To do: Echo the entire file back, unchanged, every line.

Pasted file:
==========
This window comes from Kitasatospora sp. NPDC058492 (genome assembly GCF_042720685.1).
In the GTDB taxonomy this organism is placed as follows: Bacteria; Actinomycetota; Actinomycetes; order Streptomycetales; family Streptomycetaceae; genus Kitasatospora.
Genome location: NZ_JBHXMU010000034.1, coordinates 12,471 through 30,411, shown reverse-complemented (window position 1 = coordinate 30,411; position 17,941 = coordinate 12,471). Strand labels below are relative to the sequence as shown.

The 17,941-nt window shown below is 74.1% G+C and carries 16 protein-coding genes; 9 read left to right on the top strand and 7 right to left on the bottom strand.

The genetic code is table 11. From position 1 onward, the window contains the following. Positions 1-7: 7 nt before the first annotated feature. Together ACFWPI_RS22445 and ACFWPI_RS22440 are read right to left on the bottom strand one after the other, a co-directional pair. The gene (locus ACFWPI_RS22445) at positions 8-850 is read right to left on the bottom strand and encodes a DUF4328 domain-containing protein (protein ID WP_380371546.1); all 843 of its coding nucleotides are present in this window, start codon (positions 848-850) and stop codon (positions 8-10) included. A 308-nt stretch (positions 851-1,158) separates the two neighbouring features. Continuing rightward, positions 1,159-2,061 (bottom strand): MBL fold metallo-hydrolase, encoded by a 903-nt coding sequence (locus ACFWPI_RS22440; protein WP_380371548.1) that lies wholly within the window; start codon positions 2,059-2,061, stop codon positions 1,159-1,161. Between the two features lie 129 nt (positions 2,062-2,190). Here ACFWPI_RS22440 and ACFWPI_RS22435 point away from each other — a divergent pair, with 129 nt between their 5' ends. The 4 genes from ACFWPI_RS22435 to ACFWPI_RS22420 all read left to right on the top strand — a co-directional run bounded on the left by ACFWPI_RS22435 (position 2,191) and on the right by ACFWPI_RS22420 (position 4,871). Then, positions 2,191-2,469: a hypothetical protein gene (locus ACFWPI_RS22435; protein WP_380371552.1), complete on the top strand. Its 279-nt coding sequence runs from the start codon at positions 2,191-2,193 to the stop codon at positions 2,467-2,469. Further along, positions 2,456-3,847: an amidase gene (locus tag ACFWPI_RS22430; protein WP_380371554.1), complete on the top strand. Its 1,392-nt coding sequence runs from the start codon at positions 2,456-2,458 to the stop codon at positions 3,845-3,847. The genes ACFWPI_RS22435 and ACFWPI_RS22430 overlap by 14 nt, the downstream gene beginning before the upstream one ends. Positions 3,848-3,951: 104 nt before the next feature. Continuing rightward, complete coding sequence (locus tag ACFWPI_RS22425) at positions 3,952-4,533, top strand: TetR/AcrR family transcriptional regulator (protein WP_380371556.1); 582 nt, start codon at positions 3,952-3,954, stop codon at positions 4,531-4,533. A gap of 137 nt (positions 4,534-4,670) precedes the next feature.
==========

This window comes from Kitasatospora sp. NPDC058492 (genome assembly GCF_042720685.1).
In the GTDB taxonomy this organism is placed as follows: Bacteria; Actinomycetota; Actinomycetes; order Streptomycetales; family Streptomycetaceae; genus Kitasatospora.
Genome location: NZ_JBHXMU010000034.1, coordinates 12,471 through 30,411, shown reverse-complemented (window position 1 = coordinate 30,411; position 17,941 = coordinate 12,471). Strand labels below are relative to the sequence as shown.

The 17,941-nt window shown below is 74.1% G+C and carries 16 protein-coding genes; 9 read left to right on the top strand and 7 right to left on the bottom strand.

The genetic code is table 11. From position 1 onward, the window contains the following. Positions 1-7: 7 nt before the first annotated feature. Together ACFWPI_RS22445 and ACFWPI_RS22440 are read right to left on the bottom strand one after the other, a co-directional pair. The gene (locus ACFWPI_RS22445) at positions 8-850 is read right to left on the bottom strand and encodes a DUF4328 domain-containing protein (protein ID WP_380371546.1); all 843 of its coding nucleotides are present in this window, start codon (positions 848-850) and stop codon (positions 8-10) included. A 308-nt stretch (positions 851-1,158) separates the two neighbouring features. Continuing rightward, positions 1,159-2,061 (bottom strand): MBL fold metallo-hydrolase, encoded by a 903-nt coding sequence (locus ACFWPI_RS22440; protein WP_380371548.1) that lies wholly within the window; start codon positions 2,059-2,061, stop codon positions 1,159-1,161. Between the two features lie 129 nt (positions 2,062-2,190). Here ACFWPI_RS22440 and ACFWPI_RS22435 point away from each other — a divergent pair, with 129 nt between their 5' ends. The 4 genes from ACFWPI_RS22435 to ACFWPI_RS22420 all read left to right on the top strand — a co-directional run bounded on the left by ACFWPI_RS22435 (position 2,191) and on the right by ACFWPI_RS22420 (position 4,871). Then, positions 2,191-2,469: a hypothetical protein gene (locus ACFWPI_RS22435; protein WP_380371552.1), complete on the top strand. Its 279-nt coding sequence runs from the start codon at positions 2,191-2,193 to the stop codon at positions 2,467-2,469. Further along, positions 2,456-3,847: an amidase gene (locus tag ACFWPI_RS22430; protein WP_380371554.1), complete on the top strand. Its 1,392-nt coding sequence runs from the start codon at positions 2,456-2,458 to the stop codon at positions 3,845-3,847. The genes ACFWPI_RS22435 and ACFWPI_RS22430 overlap by 14 nt, the downstream gene beginning before the upstream one ends. Positions 3,848-3,951: 104 nt before the next feature. Continuing rightward, complete coding sequence (locus tag ACFWPI_RS22425) at positions 3,952-4,533, top strand: TetR/AcrR family transcriptional regulator (protein WP_380371556.1); 582 nt, start codon at positions 3,952-3,954, stop codon at positions 4,531-4,533. A gap of 137 nt (positions 4,534-4,670) precedes the next feature.